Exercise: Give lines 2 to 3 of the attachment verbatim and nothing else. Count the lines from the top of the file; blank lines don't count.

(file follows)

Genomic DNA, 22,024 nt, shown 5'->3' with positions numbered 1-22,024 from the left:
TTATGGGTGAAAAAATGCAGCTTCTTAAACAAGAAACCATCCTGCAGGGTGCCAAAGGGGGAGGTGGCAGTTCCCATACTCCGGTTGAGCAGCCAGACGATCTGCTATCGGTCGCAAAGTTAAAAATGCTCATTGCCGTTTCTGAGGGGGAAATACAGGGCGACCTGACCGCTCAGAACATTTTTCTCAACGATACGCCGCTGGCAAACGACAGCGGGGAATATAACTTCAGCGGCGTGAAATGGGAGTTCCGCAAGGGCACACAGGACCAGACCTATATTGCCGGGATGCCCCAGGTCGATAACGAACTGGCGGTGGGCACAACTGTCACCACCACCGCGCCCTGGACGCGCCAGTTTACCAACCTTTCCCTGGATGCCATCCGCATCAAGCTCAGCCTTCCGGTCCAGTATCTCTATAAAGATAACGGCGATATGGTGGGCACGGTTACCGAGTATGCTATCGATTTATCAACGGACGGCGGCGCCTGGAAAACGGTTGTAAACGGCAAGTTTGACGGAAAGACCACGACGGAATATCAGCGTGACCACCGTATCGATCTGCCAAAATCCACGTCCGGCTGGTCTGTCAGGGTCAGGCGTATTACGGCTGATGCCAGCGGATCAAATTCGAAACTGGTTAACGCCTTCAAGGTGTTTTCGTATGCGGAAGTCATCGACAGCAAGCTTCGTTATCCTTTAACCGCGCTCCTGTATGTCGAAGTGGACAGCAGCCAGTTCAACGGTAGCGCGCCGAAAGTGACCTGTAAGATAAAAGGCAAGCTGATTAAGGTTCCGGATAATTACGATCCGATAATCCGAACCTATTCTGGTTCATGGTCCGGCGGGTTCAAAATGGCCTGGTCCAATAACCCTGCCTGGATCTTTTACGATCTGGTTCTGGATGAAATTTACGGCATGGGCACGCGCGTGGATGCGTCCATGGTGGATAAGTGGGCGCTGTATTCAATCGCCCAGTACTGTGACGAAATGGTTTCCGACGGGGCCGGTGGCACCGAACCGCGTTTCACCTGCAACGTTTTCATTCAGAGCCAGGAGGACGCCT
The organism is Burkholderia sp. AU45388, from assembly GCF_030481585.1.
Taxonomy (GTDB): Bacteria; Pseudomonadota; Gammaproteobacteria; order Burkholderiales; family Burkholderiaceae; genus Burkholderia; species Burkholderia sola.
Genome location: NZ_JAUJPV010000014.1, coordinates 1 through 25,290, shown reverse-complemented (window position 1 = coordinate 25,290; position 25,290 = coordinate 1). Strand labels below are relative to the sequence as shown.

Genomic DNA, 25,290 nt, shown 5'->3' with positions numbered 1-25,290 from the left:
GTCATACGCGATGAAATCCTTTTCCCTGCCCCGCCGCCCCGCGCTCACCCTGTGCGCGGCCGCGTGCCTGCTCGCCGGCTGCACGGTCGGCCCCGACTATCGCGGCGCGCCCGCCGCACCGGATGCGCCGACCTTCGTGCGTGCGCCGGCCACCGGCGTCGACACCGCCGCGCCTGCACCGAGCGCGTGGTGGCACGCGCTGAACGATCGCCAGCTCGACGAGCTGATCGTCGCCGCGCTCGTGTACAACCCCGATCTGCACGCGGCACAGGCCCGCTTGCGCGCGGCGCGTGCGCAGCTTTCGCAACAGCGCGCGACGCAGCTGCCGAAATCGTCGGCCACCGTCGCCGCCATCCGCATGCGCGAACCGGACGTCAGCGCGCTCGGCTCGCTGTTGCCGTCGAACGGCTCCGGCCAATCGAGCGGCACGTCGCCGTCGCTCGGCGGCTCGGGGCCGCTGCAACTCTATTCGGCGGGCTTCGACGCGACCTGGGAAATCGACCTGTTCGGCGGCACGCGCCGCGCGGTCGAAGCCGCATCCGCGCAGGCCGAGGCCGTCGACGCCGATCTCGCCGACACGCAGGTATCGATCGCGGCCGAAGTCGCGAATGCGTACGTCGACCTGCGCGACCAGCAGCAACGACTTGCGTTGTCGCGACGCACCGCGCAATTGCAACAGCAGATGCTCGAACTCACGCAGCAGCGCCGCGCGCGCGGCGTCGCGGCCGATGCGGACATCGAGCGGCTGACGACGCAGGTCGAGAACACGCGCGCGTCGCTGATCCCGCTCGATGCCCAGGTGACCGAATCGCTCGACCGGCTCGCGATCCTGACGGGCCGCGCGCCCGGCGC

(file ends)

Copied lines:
TTATGGGTGAAAAAATGCAGCTTCTTAAACAAGAAACCATCCTGCAGGGTGCCAAAGGGGGAGGTGGCAGTTCCCATACTCCGGTTGAGCAGCCAGACGATCTGCTATCGGTCGCAAAGTTAAAAATGCTCATTGCCGTTTCTGAGGGGGAAATACAGGGCGACCTGACCGCTCAGAACATTTTTCTCAACGATACGCCGCTGGCAAACGACAGCGGGGAATATAACTTCAGCGGCGTGAAATGGGAGTTCCGCAAGGGCACACAGGACCAGACCTATATTGCCGGGATGCCCCAGGTCGATAACGAACTGGCGGTGGGCACAACTGTCACCACCACCGCGCCCTGGACGCGCCAGTTTACCAACCTTTCCCTGGATGCCATCCGCATCAAGCTCAGCCTTCCGGTCCAGTATCTCTATAAAGATAACGGCGATATGGTGGGCACGGTTACCGAGTATGCTATCGATTTATCAACGGACGGCGGCGCCTGGAAAACGGTTGTAAACGGCAAGTTTGACGGAAAGACCACGACGGAATATCAGCGTGACCACCGTATCGATCTGCCAAAATCCACGTCCGGCTGGTCTGTCAGGGTCAGGCGTATTACGGCTGATGCCAGCGGATCAAATTCGAAACTGGTTAACGCCTTCAAGGTGTTTTCGTATGCGGAAGTCATCGACAGCAAGCTTCGTTATCCTTTAACCGCGCTCCTGTATGTCGAAGTGGACAGCAGCCAGTTCAACGGTAGCGCGCCGAAAGTGACCTGTAAGATAAAAGGCAAGCTGATTAAGGTTCCGGATAATTACGATCCGATAATCCGAACCTATTCTGGTTCATGGTCCGGCGGGTTCAAAATGGCCTGGTCCAATAACCCTGCCTGGATCTTTTACGATCTGGTTCTGGATGAAATTTACGGCATGGGCACGCGCGTGGATGCGTCCATGGTGGATAAGTGGGCGCTGTATTCAATCGCCCAGTACTGTGACGAAATGGTTTCCGACGGGGCCGGTGGCACCGAACCGCGTTTCACCTGCAACGTTTTCATTCAGAGCCAGGAGGACGCCT
The organism is Burkholderia sp. AU45388, from assembly GCF_030481585.1.